Does Singing Release Endorphins? A Simple 'How' and 'Why'

Does Singing Release Endorphins? A Simple 'How' and 'Why'

There's something about singing that makes you feel good, even if you start off a little bit nervous. Science tells us that pleasurable activities initiate the release of endorphins in the brain to make us feel this way. This leads us to wonder if singing is one of many activities that can release these happy chemicals.

Singing triggers the release of endorphins in your brain because it involves deep, controlled breathing and introduces more oxygen into the blood. This is a form of aerobic exercise, which is known to stimulate the hypothalamus and trigger the release of endorphins from the pituitary gland.

I will explain this is a bit more detail below, but you're probably also wondering how long you have to sing to get these effects. I will cover this further down.

How Singing Releases Endorphins: All the Facts

How Does Singing Release Endorphins?

Singing involves deep breathing and is considered an aerobic exercise. Exercise is one of many things that trigger the release of endorphins.

When you start to sing, electrical signals are sent to your brain to let it know that you have started your aerobic exercise. These signals reach the hypothalamus, which is located in the centre of the brain.

The hypothalamus then sends a signal to the pituitary gland, which sits on the underside of the brain. The pituitary gland itself released endorphins as well as signals to the rest of the body to produce more endorphins.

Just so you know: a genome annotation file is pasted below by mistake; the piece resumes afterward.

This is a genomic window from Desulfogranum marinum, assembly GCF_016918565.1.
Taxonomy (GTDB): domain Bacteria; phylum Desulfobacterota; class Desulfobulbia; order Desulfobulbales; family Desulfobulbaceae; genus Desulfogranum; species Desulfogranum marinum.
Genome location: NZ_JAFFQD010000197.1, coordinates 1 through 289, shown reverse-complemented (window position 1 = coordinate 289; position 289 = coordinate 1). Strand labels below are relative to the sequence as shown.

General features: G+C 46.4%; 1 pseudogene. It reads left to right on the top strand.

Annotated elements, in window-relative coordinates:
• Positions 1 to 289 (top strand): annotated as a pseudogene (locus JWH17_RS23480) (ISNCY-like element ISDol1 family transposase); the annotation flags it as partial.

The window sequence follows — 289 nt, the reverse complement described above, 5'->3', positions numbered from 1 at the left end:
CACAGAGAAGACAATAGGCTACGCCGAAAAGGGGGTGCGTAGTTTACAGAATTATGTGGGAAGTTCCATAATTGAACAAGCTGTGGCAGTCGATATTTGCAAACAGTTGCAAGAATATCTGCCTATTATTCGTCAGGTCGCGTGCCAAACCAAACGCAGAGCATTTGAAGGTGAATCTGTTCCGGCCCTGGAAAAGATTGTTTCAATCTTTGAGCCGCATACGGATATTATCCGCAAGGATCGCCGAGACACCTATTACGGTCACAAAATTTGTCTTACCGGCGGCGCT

Other stimuli that cause your body to release endorphins are laughing, massage, falling in love, eating, sex, ultraviolet light (sunshine) and many more.

What are Endorphins?

Endorphins are a group of peptides, which are amino acids joined together in a chain. There are approximately 20 endorphins in total and the most common are known as beta-endorphins.

The purpose of endorphins is to reduce the sensation of pain, reduce stress, improve well-being and promote sensation of pleasure. This is where they get their name.

'Endo' comes from the word 'endogenous', which refers to something that is produced within the body. 'Orphin' comes from the word 'morphine, which refers to the opioid drug with similar effects. Endorphins are therefore your body's very own form of pain relief.

This is why endorphins are usually released in the presense of pain or stress; to help the body cope. It is also why activities that release endorphins (see above) are usually accompanied by a sense of wellbeing and pleasure.

Obviously activities that  are too painful or stressful outweigh the body's attempt to make you feel better (such as getting injured or experiencing emotional trauma).

Singing is therefore the perfect way to release endorphins without the pain and stress!

How Long Do I Need to Sing to Feel These Effects?

If you want to sing specifically to get the benefits of endorphins, then the most important question is how long it takes.

The response is almost immediate. Once you start singing, the signals are sent to your brain and your pituitary gland will begin producing the endorphins. When you feel these effects depends on the levels in your body, which may take some time.

According to research, it only takes 10 minutes to feel the effects of endorphins released during high-intensity exercise. For low-intensity exercise (including singing), it takes approximately 30 minutes.

This doesn't mean you need to sing for 30 minutes to release the endorphins. It just means that this is the length of time required to feel the effects. Even 10 minutes of vocal exercises will release a small amount into your body.

However, singing for 30 minutes each day will increase your baseline endorphin levels (ie. make you generally happier!).

Singing Releases Other Good Chemicals Too!

Singing not only releases endorphins, but promotes other good chemicals and hormones in your body. You can find a full list of the benefits of singing in this article - some might actually surprise you!

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